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October 24, 2012, Wednesday

Lesson learned from Van

Turkey is proud of having passed the Van earthquake “test,” as most of Van province, which was hit by a destructive earthquake last year that killed nearly 600 people in combination with less powerful aftershocks and destroyed many of the buildings in the area, has been almost completely rebuilt one year on thanks to public donations and efforts by the government to reconstruct the destroyed homes.

It is great victories and trauma that hold societies together, says Akşam’s İsmail Küçükkaya, adding that the powerful quake in Van was one such event. The Turkish people felt the pain of the quake victims deep in their hearts and mobilized more quickly than ever to rebuild Van from the ashes in a year. More importantly, it made the people in Van feel like they were not alone. It was a message of pure solidarity from the rest of the country to Van, where people courageously oppose and resist terrorists and their heinous attacks, he noted.

Yeni Şafak’s Yasin Doğan also applauded the government for its hard work in Van and said when the state takes one step towards its people, people take 10 steps towards the state, and this is surely what is going to happen in Van in the future. Previously, the state was blamed for negligence, ignorance and discrimination in these Kurdish-populated areas, but now it has finally been cleared of this. Today, the state is trying to improve lives in the east and Southeast, while the terrorist Kurdistan Workers’ Party (PKK) tries to ruin them, Doğan noted.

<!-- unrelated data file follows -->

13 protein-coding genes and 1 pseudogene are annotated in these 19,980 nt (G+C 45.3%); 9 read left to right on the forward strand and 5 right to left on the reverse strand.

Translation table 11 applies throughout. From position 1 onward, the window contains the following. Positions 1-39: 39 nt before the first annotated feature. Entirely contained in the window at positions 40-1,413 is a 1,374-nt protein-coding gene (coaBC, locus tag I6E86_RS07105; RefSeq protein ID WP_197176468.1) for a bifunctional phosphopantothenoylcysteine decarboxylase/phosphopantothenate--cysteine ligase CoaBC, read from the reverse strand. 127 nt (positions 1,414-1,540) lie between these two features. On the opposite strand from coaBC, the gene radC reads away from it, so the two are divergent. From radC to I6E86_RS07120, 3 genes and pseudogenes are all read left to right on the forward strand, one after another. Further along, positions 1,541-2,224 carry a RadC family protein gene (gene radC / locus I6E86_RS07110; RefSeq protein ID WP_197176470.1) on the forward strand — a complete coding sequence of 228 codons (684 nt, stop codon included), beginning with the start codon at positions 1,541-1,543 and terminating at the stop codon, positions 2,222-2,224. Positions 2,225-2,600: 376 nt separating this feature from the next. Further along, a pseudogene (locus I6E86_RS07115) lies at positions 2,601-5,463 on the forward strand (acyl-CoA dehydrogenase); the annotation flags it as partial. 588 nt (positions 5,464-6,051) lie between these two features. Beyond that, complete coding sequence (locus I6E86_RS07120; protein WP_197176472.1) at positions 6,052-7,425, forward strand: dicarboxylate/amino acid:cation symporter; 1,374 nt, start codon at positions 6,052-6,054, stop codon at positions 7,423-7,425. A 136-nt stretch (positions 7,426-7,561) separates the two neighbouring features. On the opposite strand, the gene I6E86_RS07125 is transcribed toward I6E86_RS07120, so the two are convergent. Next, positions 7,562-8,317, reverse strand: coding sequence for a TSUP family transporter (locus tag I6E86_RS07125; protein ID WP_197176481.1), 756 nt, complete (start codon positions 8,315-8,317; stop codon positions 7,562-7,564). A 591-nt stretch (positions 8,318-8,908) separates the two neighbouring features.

Bugün columnist Ahmet Taşgetiren, on the other hand, wrote that now is a good chance to compare the sensitivity of the terrorists for their “Kurdish brothers” to that of the state for its Kurdish citizens. Taşgetiren refers to some 400 people, most jailed for alleged links to the PKK, who have been on a hunger strike for about a month to demand increased rights for Kurds and improved jail conditions for PKK leader Abdullah Öcalan. Those people are among thousands who were forced to quit school and join the terrorist organization; they are either used as suicide bombers or made throw Molotov cocktails. And now they are told to die in a hunger strike. None of the Kurdish politicians or activists go and tell those people to stop sacrificing their lives and not to die only to allow Öcalan to live in better conditions. More importantly, it is odd that Öcalan remains silent in the face of such sacrifice by hundreds of people. So, is just being Kurdish enough to be “brothers and sisters” and to have solidarity? If so, what is the name of the miracle in Van, he asks.

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